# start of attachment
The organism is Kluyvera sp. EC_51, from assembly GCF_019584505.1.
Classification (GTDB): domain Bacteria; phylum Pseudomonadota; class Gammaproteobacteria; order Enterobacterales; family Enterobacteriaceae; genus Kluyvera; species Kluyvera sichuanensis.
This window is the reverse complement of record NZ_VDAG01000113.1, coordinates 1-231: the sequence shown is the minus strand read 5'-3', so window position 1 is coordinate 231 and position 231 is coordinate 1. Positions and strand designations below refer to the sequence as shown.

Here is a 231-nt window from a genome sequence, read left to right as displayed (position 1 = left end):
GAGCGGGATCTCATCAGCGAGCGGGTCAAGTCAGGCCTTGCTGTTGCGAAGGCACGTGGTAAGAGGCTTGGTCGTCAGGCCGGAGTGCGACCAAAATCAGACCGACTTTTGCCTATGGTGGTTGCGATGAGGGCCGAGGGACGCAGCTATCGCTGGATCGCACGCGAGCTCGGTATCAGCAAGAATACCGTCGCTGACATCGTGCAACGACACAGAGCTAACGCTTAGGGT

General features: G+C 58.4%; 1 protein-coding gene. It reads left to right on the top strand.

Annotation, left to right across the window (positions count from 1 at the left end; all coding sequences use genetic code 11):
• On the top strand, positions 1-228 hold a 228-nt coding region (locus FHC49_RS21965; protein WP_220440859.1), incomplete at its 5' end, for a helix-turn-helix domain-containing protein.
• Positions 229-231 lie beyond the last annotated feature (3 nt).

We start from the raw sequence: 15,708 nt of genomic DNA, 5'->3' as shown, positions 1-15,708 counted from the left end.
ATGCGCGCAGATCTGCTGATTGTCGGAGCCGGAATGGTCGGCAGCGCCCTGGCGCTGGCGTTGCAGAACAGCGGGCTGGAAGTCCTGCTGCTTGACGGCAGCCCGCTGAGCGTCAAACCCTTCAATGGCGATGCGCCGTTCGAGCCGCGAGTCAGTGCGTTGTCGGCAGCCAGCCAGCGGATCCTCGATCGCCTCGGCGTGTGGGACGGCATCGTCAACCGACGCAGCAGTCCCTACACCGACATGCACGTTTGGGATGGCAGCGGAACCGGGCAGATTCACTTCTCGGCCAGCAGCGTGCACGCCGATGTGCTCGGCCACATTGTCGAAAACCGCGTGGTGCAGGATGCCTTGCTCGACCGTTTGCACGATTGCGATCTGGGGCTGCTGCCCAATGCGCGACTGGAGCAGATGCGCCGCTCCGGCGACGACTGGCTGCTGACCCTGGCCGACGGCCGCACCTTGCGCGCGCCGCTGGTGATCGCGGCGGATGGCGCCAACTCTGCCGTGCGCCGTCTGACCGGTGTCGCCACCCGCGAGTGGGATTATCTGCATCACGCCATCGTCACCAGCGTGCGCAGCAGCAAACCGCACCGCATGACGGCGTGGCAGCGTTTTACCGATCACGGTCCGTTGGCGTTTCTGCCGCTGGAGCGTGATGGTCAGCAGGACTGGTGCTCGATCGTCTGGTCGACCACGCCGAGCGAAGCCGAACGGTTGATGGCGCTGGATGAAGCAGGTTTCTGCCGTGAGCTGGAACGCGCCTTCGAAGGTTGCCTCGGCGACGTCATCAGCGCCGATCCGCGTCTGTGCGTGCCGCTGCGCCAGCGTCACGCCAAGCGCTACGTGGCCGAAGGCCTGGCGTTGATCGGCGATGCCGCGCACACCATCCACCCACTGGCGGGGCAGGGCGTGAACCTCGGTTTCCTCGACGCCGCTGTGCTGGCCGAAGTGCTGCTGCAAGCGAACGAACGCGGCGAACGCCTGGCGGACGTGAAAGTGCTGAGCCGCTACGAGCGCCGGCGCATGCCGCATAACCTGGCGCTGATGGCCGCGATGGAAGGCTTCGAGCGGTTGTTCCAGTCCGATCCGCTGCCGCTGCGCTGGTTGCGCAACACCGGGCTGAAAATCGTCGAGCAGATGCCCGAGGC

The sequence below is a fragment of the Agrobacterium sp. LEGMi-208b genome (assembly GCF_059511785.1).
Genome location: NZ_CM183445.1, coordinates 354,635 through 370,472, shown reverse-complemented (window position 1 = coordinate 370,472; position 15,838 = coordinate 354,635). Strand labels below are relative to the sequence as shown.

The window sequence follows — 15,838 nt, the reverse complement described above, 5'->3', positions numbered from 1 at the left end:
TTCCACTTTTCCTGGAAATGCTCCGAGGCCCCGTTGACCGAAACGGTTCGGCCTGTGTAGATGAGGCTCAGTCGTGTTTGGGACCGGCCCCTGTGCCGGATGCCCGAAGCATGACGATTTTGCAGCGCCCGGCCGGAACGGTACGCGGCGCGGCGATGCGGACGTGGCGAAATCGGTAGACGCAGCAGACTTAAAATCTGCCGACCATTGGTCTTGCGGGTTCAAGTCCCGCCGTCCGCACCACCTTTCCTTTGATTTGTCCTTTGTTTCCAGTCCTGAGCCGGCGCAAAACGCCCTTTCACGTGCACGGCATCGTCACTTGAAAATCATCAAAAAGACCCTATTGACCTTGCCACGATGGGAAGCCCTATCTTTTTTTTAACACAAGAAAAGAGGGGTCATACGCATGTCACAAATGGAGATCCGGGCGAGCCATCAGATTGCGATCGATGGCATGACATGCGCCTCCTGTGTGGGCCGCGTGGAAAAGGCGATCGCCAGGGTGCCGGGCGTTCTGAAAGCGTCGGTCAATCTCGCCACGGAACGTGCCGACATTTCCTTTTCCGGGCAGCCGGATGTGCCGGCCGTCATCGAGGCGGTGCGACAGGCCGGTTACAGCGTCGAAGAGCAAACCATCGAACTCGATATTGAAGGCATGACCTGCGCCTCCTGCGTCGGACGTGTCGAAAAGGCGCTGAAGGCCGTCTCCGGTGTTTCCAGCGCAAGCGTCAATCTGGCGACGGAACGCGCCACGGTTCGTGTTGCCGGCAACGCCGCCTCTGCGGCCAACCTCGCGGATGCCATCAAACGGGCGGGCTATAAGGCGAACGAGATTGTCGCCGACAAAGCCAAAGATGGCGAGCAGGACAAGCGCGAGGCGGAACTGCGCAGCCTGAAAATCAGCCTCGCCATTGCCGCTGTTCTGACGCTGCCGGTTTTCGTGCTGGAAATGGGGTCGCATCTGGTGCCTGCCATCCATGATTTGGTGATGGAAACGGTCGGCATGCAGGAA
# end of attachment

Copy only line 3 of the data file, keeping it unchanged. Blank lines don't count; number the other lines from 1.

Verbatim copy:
This window is the reverse complement of record NZ_VDAG01000113.1, coordinates 1-231: the sequence shown is the minus strand read 5'-3', so window position 1 is coordinate 231 and position 231 is coordinate 1. Positions and strand designations below refer to the sequence as shown.